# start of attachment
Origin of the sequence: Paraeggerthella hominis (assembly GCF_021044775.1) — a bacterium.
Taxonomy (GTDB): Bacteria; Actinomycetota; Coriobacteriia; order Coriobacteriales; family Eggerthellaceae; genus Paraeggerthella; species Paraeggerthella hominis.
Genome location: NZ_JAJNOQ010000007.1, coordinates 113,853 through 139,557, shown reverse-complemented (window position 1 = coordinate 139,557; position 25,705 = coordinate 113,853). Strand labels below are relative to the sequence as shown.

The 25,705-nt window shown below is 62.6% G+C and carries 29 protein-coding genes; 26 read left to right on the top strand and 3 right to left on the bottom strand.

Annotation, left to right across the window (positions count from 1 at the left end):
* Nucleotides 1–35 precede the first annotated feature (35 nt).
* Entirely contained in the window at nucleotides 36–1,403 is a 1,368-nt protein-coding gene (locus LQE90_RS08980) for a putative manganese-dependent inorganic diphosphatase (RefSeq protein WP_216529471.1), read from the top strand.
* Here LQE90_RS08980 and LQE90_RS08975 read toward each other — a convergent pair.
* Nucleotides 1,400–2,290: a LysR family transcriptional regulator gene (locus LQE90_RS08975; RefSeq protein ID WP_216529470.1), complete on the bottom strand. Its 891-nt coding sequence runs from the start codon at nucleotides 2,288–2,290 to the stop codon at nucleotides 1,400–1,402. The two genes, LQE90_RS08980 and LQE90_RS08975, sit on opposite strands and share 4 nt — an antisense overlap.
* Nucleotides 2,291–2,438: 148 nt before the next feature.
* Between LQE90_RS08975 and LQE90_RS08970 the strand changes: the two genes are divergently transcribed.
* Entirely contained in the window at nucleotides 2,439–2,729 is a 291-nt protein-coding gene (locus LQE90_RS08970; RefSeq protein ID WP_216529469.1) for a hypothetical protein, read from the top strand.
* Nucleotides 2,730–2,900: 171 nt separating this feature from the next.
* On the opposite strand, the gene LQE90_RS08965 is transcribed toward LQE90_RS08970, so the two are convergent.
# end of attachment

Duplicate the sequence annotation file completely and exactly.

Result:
Origin of the sequence: Paraeggerthella hominis (assembly GCF_021044775.1) — a bacterium.
Taxonomy (GTDB): Bacteria; Actinomycetota; Coriobacteriia; order Coriobacteriales; family Eggerthellaceae; genus Paraeggerthella; species Paraeggerthella hominis.
Genome location: NZ_JAJNOQ010000007.1, coordinates 113,853 through 139,557, shown reverse-complemented (window position 1 = coordinate 139,557; position 25,705 = coordinate 113,853). Strand labels below are relative to the sequence as shown.

The 25,705-nt window shown below is 62.6% G+C and carries 29 protein-coding genes; 26 read left to right on the top strand and 3 right to left on the bottom strand.

Annotation, left to right across the window (positions count from 1 at the left end):
* Nucleotides 1–35 precede the first annotated feature (35 nt).
* Entirely contained in the window at nucleotides 36–1,403 is a 1,368-nt protein-coding gene (locus LQE90_RS08980) for a putative manganese-dependent inorganic diphosphatase (RefSeq protein WP_216529471.1), read from the top strand.
* Here LQE90_RS08980 and LQE90_RS08975 read toward each other — a convergent pair.
* Nucleotides 1,400–2,290: a LysR family transcriptional regulator gene (locus LQE90_RS08975; RefSeq protein ID WP_216529470.1), complete on the bottom strand. Its 891-nt coding sequence runs from the start codon at nucleotides 2,288–2,290 to the stop codon at nucleotides 1,400–1,402. The two genes, LQE90_RS08980 and LQE90_RS08975, sit on opposite strands and share 4 nt — an antisense overlap.
* Nucleotides 2,291–2,438: 148 nt before the next feature.
* Between LQE90_RS08975 and LQE90_RS08970 the strand changes: the two genes are divergently transcribed.
* Entirely contained in the window at nucleotides 2,439–2,729 is a 291-nt protein-coding gene (locus LQE90_RS08970; RefSeq protein ID WP_216529469.1) for a hypothetical protein, read from the top strand.
* Nucleotides 2,730–2,900: 171 nt separating this feature from the next.
* On the opposite strand, the gene LQE90_RS08965 is transcribed toward LQE90_RS08970, so the two are convergent.